President Joe Biden on Thursday announced his support for the Senate to create an exception to the filibuster in order to codify abortion rights into federal law.
Speaking at a NATO summit in Madrid, Biden staked out the policy position that he had thus far been unwilling to publicly endorse.
“I believe we have to codify Roe v. Wade in the law, and the way to do that is to make sure that Congress votes to do that,” Biden said.
“And if the filibuster gets in the way, it’s like voting rights — it should be, we provide an exception for this, we require an exception to the filibuster for this action.”
Since the Supreme Court eliminated the right to abortion access laid out in Roe v. Wade, a wide range of Democrats, pushed by those on the party’s left, have called for the elimination of the Senate filibuster in order to enshrine those rights in federal law using a simple majority, rather than the minimum of 60 senators needed to overcome the filibuster.
But without winning a larger Senate majority in this year’s midterms, Democrats don’t have the votes within their own Senate caucus to change the filibuster — on abortion, or on voting rights, the other issue Biden mentioned where he took this same posture.
Neither Sens. Joe Manchin (D-WV) nor Kyrsten Sinema (D-AZ), the two senators who opposed a filibuster exception for voting rights, have said their position is any different for abortion rights. And though Manchin has said he supports codifying Roe v. Wade into law, he voted against the House bill to do so, saying that it “expands abortion.”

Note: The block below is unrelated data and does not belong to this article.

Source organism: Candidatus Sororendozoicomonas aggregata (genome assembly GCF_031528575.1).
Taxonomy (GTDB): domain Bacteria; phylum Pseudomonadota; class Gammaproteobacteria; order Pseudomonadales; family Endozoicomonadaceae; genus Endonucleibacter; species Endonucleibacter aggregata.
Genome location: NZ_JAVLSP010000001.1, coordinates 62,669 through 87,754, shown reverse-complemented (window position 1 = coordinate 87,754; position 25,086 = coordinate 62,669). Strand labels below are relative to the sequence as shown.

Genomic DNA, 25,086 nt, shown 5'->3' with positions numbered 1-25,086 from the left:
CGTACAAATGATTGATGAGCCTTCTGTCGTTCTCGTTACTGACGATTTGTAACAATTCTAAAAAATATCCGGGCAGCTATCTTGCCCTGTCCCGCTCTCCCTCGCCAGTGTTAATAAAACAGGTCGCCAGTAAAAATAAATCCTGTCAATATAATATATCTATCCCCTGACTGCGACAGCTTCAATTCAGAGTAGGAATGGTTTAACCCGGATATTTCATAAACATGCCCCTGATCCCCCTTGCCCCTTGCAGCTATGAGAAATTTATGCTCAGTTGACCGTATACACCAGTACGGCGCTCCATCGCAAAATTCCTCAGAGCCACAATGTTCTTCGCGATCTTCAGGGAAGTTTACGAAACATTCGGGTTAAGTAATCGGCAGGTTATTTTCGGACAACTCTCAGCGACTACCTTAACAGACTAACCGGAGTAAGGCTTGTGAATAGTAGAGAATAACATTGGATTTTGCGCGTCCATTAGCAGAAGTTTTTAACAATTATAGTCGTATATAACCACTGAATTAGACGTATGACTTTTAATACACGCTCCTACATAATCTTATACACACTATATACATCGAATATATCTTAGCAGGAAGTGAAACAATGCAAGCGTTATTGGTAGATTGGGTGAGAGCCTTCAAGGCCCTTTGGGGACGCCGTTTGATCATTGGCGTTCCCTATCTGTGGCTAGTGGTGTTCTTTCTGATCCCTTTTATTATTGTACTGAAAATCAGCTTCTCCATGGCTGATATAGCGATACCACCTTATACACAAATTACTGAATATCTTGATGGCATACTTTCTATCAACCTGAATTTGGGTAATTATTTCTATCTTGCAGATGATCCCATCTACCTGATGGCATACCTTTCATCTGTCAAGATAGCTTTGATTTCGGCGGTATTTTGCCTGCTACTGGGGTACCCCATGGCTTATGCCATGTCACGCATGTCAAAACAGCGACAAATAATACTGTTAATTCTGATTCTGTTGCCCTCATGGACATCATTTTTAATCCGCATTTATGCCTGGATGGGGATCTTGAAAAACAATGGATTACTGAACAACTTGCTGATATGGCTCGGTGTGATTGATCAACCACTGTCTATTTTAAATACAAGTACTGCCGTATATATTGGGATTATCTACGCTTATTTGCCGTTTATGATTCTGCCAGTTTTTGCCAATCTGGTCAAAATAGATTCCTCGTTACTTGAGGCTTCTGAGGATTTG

In a Dear Colleague letter dated Monday, House Speaker Nancy Pelosi (D-CA) supported eliminating the filibuster to pass national abortion rights, and echoed others’ calls to make that a campaign issue in the upcoming midterm elections.
“It is essential that we protect and expand our pro-choice Majorities in the House and Senate in November so that we can eliminate the filibuster so that we can restore women’s fundamental rights – and freedom for every American,” Pelosi wrote.
Some have speculated that Republicans wouldn’t hesitate to eliminate the filibuster to pass a federal ban on all abortions, even in states where the procedure is currently still legal, if they are able to retake majorities in the House and Senate. “Yes, without hesitation, they will set the marker,” former Republican Party chair Michael Steele said in an interview Monday.
Biden’s announcement Thursday followed recent news reports that suggest the President was resistant to supporting bold proposals from the left to restore abortion rights post-Roe.
In a story citing interviews with unnamed officials inside and outside the White House, Reuters reported Wednesday that “White House officials worry Democrats don’t have enough votes currently to support doing away with the filibuster to pass an abortion bill, and see political risks to Biden supporting the idea.”
Biden’s shift is also perhaps an answer to critics who say the White House appears to have been caught flat-footed by Roe’s elimination, which even casual court observers saw coming with the confirmation of Justice Amy Coney Barrett in the final days of Donald Trump’s tenure, and more recently with the leak of the draft opinion striking down Roe.